How does rebel governance affect long-term development? Rebel forces have controlled territory and imposed their own institutions in many countries over the past decades affecting millions of people. We investigate the economic, social, and political consequences of temporary territorial control by guerrillas during the Salvadoran Civil War. During that time, guerrillas displaced state authorities and created their own informal institutions that encouraged autonomy and self-sufficiency from the state and external actors. Using a spatial regression discontinuity design, we show that areas once under guerrilla control have experienced worse economic outcomes over the last 20 years than adjacent areas controlled by the formal state. Our results suggest that reliance on non-state governance reinforced norms of distrust of external actors, producing overdependence on subsistence farming and disengagement from postwar governments. Results do not revert despite increased postwar public investment in formerly guerrilla areas. We argue that when non-state actors develop alternative governance institutions, these can prompt adverse development effects through lasting norms of distrust of out-groups.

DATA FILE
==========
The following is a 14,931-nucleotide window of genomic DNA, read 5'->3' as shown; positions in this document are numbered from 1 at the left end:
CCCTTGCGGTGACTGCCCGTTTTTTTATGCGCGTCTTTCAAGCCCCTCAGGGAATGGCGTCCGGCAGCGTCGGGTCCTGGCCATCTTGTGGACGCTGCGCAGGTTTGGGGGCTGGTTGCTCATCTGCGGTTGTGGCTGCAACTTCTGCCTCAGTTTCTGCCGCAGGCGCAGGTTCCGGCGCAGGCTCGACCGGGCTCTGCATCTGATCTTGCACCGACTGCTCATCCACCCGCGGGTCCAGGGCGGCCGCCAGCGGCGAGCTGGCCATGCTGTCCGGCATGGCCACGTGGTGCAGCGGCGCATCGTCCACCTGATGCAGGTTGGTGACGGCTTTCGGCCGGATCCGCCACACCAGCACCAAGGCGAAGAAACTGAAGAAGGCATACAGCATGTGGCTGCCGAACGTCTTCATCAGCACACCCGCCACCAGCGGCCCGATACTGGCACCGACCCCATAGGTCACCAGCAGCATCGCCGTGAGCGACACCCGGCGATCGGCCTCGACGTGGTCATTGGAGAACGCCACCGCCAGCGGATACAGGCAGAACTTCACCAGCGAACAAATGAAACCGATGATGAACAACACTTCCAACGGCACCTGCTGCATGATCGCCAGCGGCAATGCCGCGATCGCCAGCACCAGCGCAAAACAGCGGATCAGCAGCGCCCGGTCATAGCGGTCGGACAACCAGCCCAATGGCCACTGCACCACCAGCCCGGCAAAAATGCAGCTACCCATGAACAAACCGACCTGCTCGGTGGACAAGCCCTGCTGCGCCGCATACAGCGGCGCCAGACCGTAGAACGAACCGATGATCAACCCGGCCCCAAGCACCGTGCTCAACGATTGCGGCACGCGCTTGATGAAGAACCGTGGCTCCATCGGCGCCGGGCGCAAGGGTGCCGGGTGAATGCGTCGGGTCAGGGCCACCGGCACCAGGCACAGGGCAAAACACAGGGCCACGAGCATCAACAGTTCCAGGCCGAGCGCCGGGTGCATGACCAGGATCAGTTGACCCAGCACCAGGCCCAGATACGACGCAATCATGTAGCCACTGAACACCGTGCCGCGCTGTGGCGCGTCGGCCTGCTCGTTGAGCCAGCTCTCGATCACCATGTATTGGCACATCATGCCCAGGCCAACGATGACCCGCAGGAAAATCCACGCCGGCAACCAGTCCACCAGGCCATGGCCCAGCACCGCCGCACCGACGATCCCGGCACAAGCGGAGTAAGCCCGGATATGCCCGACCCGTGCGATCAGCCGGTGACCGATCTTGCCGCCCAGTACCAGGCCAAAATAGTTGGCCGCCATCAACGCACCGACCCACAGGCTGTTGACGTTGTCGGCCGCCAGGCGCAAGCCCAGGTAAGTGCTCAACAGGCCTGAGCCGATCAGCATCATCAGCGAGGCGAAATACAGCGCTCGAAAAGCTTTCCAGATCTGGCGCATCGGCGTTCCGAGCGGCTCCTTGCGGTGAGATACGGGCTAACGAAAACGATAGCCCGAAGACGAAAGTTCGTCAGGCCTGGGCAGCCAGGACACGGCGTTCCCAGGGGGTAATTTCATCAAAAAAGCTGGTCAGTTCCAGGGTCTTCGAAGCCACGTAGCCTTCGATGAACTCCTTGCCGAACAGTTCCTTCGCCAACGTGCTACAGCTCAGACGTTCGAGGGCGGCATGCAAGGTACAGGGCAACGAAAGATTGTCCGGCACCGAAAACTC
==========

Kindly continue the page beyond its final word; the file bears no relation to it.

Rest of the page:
JEL Classification: N3, O10
Keywords: Armed non-state actors, economic development, norms